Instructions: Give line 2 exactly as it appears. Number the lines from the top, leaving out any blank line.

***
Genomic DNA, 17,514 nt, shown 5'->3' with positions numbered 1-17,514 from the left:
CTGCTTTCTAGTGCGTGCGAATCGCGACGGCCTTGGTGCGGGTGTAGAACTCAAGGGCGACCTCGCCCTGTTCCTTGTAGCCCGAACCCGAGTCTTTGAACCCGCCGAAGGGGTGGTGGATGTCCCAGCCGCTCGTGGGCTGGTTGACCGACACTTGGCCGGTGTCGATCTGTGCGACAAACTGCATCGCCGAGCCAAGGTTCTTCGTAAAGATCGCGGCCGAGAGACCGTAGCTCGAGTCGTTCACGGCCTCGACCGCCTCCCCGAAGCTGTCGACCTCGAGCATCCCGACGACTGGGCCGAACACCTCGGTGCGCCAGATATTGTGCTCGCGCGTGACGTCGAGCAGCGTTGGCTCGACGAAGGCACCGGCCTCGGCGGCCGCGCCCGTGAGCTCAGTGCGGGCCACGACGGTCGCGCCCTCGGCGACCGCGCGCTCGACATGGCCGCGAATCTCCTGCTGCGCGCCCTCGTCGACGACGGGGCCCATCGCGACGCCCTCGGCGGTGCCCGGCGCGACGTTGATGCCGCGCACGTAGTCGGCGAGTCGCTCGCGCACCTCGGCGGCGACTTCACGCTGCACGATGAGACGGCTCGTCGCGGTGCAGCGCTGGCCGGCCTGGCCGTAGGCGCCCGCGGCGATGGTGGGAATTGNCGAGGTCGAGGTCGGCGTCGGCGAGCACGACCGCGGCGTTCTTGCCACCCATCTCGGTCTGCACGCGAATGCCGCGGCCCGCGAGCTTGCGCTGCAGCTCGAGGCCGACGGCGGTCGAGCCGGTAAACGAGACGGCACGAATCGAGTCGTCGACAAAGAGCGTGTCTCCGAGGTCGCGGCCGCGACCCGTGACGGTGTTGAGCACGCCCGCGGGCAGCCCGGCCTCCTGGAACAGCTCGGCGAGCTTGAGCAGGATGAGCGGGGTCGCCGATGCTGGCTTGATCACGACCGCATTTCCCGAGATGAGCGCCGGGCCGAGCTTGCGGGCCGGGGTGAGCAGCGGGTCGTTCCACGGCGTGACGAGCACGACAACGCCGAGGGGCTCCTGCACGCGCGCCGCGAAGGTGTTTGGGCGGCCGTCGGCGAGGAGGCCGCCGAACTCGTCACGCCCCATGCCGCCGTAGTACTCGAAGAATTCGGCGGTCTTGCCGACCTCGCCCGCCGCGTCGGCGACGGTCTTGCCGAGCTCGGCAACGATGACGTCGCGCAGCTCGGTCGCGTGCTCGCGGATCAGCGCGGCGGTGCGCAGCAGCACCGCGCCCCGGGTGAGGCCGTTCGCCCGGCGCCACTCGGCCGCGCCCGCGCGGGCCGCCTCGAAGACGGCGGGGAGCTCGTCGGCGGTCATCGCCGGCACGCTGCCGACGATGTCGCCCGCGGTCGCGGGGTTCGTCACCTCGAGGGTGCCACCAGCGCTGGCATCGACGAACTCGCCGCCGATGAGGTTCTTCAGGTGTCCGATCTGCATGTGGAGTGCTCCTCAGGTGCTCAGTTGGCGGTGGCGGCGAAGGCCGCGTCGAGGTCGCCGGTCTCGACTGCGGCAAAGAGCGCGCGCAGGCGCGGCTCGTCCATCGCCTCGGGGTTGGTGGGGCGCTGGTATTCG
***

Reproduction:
CTGCTTTCTAGTGCGTGCGAATCGCGACGGCCTTGGTGCGGGTGTAGAACTCAAGGGCGACCTCGCCCTGTTCCTTGTAGCCCGAACCCGAGTCTTTGAACCCGCCGAAGGGGTGGTGGATGTCCCAGCCGCTCGTGGGCTGGTTGACCGACACTTGGCCGGTGTCGATCTGTGCGACAAACTGCATCGCCGAGCCAAGGTTCTTCGTAAAGATCGCGGCCGAGAGACCGTAGCTCGAGTCGTTCACGGCCTCGACCGCCTCCCCGAAGCTGTCGACCTCGAGCATCCCGACGACTGGGCCGAACACCTCGGTGCGCCAGATATTGTGCTCGCGCGTGACGTCGAGCAGCGTTGGCTCGACGAAGGCACCGGCCTCGGCGGCCGCGCCCGTGAGCTCAGTGCGGGCCACGACGGTCGCGCCCTCGGCGACCGCGCGCTCGACATGGCCGCGAATCTCCTGCTGCGCGCCCTCGTCGACGACGGGGCCCATCGCGACGCCCTCGGCGGTGCCCGGCGCGACGTTGATGCCGCGCACGTAGTCGGCGAGTCGCTCGCGCACCTCGGCGGCGACTTCACGCTGCACGATGAGACGGCTCGTCGCGGTGCAGCGCTGGCCGGCCTGGCCGTAGGCGCCCGCGGCGATGGTGGGAATTGNCGAGGTCGAGGTCGGCGTCGGCGAGCACGACCGCGGCGTTCTTGCCACCCATCTCGGTCTGCACGCGAATGCCGCGGCCCGCGAGCTTGCGCTGCAGCTCGAGGCCGACGGCGGTCGAGCCGGTAAACGAGACGGCACGAATCGAGTCGTCGACAAAGAGCGTGTCTCCGAGGTCGCGGCCGCGACCCGTGACGGTGTTGAGCACGCCCGCGGGCAGCCCGGCCTCCTGGAACAGCTCGGCGAGCTTGAGCAGGATGAGCGGGGTCGCCGATGCTGGCTTGATCACGACCGCATTTCCCGAGATGAGCGCCGGGCCGAGCTTGCGGGCCGGGGTGAGCAGCGGGTCGTTCCACGGCGTGACGAGCACGACAACGCCGAGGGGCTCCTGCACGCGCGCCGCGAAGGTGTTTGGGCGGCCGTCGGCGAGGAGGCCGCCGAACTCGTCACGCCCCATGCCGCCGTAGTACTCGAAGAATTCGGCGGTCTTGCCGACCTCGCCCGCCGCGTCGGCGACGGTCTTGCCGAGCTCGGCAACGATGACGTCGCGCAGCTCGGTCGCGTGCTCGCGGATCAGCGCGGCGGTGCGCAGCAGCACCGCGCCCCGGGTGAGGCCGTTCGCCCGGCGCCACTCGGCCGCGCCCGCGCGGGCCGCCTCGAAGACGGCGGGGAGCTCGTCGGCGGTCATCGCCGGCACGCTGCCGACGATGTCGCCCGCGGTCGCGGGGTTCGTCACCTCGAGGGTGCCACCAGCGCTGGCATCGACGAACTCGCCGCCGATGAGGTTCTTCAGGTGTCCGATCTGCATGTGGAGTGCTCCTCAGGTGCTCAGTTGGCGGTGGCGGCGAAGGCCGCGTCGAGGTCGCCGGTCTCGACTGCGGCAAAGAGCGCGCGCAGGCGCGGCTCGTCCATCGCCTCGGGGTTGGTGGGGCGCTGGTATTCG